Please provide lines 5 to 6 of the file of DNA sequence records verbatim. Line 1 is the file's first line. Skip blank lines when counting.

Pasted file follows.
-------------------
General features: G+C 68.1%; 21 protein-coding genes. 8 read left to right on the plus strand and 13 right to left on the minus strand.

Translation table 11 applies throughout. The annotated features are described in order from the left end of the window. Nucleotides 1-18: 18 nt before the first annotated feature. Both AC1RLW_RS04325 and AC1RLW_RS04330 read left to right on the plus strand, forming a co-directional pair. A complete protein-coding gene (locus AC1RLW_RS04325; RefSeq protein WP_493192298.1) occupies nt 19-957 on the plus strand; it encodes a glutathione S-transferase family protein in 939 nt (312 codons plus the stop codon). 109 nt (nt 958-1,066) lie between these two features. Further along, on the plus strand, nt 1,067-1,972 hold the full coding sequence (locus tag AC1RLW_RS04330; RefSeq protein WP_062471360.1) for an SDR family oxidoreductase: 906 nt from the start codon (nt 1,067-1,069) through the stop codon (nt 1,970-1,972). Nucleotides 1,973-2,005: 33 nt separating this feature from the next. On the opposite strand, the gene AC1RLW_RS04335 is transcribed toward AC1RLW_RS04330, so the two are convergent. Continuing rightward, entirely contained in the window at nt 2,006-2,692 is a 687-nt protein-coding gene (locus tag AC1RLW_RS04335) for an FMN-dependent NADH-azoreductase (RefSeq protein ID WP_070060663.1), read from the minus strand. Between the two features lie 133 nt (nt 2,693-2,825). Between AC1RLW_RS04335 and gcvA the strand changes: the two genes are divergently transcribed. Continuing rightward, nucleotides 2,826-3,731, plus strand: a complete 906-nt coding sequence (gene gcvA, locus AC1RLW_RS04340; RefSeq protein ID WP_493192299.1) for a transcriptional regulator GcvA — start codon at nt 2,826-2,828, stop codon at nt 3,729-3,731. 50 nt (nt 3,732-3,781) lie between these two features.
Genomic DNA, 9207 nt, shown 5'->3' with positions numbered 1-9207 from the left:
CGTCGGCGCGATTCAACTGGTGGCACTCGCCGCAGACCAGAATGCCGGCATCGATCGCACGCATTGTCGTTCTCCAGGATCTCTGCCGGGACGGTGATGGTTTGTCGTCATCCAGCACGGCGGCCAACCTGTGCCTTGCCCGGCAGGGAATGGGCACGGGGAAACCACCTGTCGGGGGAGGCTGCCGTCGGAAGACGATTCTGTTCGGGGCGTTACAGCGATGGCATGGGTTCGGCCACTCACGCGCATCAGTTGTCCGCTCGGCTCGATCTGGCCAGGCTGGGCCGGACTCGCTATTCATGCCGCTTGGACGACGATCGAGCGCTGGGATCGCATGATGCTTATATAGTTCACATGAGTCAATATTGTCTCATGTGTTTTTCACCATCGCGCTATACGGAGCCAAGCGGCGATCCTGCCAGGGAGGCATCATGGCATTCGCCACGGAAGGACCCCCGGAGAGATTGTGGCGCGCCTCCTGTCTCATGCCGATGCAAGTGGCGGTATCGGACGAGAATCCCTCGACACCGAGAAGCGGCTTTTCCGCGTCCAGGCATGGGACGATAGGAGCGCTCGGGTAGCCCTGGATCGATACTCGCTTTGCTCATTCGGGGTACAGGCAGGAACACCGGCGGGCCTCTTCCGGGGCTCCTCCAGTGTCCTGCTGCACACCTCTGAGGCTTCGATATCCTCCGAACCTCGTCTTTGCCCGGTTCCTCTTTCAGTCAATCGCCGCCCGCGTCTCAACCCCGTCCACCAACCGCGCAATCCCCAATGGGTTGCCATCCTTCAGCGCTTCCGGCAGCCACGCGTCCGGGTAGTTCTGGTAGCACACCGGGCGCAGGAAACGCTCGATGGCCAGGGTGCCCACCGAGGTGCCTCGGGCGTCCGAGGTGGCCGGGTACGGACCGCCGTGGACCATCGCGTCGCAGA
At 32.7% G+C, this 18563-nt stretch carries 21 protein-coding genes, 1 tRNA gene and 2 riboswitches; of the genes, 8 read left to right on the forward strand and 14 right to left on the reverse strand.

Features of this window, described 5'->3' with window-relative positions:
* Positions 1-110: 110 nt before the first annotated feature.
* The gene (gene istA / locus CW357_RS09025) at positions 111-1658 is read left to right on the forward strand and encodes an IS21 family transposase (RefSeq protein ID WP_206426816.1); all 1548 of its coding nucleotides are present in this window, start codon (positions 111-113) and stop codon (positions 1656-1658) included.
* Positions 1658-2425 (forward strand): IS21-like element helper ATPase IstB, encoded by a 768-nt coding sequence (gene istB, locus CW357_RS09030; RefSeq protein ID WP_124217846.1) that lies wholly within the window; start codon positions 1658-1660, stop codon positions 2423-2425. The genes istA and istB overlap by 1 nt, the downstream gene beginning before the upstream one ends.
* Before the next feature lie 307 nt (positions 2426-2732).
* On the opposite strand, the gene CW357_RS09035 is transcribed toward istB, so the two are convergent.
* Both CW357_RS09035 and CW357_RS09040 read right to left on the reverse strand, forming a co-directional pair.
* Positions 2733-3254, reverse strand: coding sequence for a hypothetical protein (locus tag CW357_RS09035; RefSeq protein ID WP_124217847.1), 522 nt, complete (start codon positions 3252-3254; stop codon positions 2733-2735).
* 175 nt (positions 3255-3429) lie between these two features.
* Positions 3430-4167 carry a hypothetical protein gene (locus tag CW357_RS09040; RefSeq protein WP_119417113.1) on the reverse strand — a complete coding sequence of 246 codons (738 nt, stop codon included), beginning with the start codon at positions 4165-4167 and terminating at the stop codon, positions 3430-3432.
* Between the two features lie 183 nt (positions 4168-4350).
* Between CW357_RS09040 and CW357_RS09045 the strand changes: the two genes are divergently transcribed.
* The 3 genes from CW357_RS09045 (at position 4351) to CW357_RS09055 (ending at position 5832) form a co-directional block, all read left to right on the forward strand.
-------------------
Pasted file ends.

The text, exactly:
At 32.7% G+C, this 18563-nt stretch carries 21 protein-coding genes, 1 tRNA gene and 2 riboswitches; of the genes, 8 read left to right on the forward strand and 14 right to left on the reverse strand.

Features of this window, described 5'->3' with window-relative positions: